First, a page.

5 trends in 5G for 2021 and beyond
5G is not just a speed boost. The jump from 3G to 4G LTE gave better speeds to mobile devices on the move. The leap from 4G to 5G is an entirely different beast. Yes, it will increase over-the-air data speeds, but more importantly, it will usher in a new era of reliability and low latency that is likely to change the way factories and offices work, and further deepen the digital transformations that have taken root over the past year. Here are five of the biggest trends we can expect to see moving as 5G takes hold in 2021 and beyond.
5G in enterprise edge networks
Edge computing and 5G go together like a horse and carriage, unleashing a torrent of minimal lag data and allowing virtualisation to move away from being a cost-saving convenience for enterprise customers to a fully fledged new way of working through the cloud. Expect 5G/edge to be among the biggest shifts in enterprise technology over the next couple of years.
5G in robotics, AI and IoT
The reliability and speed of 5G means robots and internet-linked machinery will become more robust and independent, gradually shifting away from heavy human supervision. As more and better data are relayed in near real time, expect AI to take leaps forward in its ability to recognise operational patterns.
5G in developing countries
While the developed world is looking at partially moving its data streams to 5G from existing infrastructure, other areas are looking at 5G as the first wave of reliable internet. Expect disruption as much of the world’s population gains access to steady data speeds for the first time.
5G for superusers
5G devices are launching thick and fast, many in the entry-level price band. At the premium end of the market, 5G will unlock more possibilities for developers to create new products and ways of working. Rumours abound that the movement will primarily accelerate augmented reality (AR) and virtual reality (VR), but expect 5G to give rise to new technology ideas with potentially transformative effects as well.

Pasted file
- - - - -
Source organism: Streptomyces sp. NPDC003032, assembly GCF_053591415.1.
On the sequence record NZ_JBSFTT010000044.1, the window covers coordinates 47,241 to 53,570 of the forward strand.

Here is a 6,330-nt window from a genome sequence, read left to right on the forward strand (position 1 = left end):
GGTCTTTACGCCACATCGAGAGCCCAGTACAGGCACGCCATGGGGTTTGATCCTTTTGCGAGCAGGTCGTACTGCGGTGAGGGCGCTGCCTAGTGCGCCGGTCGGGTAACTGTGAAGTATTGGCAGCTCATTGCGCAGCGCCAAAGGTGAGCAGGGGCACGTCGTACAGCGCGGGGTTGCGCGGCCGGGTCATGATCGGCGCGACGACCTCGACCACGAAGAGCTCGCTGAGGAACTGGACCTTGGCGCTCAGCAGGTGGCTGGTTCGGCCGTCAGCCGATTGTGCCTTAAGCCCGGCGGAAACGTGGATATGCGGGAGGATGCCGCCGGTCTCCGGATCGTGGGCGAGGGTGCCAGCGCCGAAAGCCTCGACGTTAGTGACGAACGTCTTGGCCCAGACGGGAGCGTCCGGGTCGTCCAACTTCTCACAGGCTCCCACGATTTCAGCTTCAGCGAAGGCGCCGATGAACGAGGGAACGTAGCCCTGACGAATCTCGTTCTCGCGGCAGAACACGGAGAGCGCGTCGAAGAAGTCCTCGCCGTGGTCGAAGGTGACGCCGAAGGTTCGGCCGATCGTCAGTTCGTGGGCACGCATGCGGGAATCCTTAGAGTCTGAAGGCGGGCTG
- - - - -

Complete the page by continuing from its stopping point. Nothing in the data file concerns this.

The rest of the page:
5G in data analysis
Digital transformation has had a busy year with Covid-19 accelerating the trend for data-led business across all sectors. Empowered with what for many is their first foray into data analysis, expect many firms to embrace the power of 5G to collect, analyse and share unprecedented amounts of data.
Dark Wolf: accelerating security for USAF
As a small company whose biggest customers are the Department of Defense and the Intelligence Community, Dark Wolf Solutions (Dark Wolf) is a triple-threat, specializing in Cybersecurity, Software and DevOps, and Management Solutions. Dark Wolf secures and tests cloud platforms, develops and deploys applications, and offers consultancy services performing system engineering, system integration, and mission support.
The break for Dark Wolf came when the Department of Defense decided to explore software factories. Rick Tossavainen, Dark Wolf’s CEO, thinks it was an inspired path for the DoD to take. “It was a really great decision,” he says, “Let’s pull our people together as part of this digital transformation and recreate what Silicon Valley startup firms typically have. Let’s get into commercial facilities where we have open windows and big whiteboards and just promote ideation and collaboration. And it creates this collaborative environment where people start creating things much more rapidly than before.”
It has been, Tossavainen says, “amazing to watch” and has energized the Federal Contracting Sector with an influx of new talent and improved working environments that foster creativity and innovative ways of approaching traditional problems.
“We originally started working with the US Air Force about three years ago. The problem was at the time you could develop all the software you wanted but you couldn’t get it into production – you had to go through the traditional assessment and authorization process. I talked to Lauren Knausenberger and she told me about Kessel Run and what eventually came out of this was the DoD’s first continuous ATO [Authority To Operate].”
The secret to Dark Wolf’s success – and its partnerships with USAF and Space Force – lies in a client-first attitude. “We’re not looking to maximise revenue,” Tossavainen explains. “We tell all of our employees, if you’re ever faced with an issue and you don’t know how to resolve it, and one solution is better for the customer and the second is better for Dark Wolf, you always do number one. We’ve just got to take care of our customers, and I look for other partners that want to do that. And let’s work together so that we can bring them the best answer we can.”
Rapid releases and constant evolution of software are common themes among USAF’s partners. Like many firms operating in the commercial and public sector spaces, Dark Wolf leads with a DevSecOps approach.
“Failure is tolerated,” says Tossavainen. “If it’s not going the right way in three months, let’s adjust. Let’s rapidly change course. And you can tell really quickly if something’s going to be successful or not, because they’re doing deployments multiple times a day – to the customer.”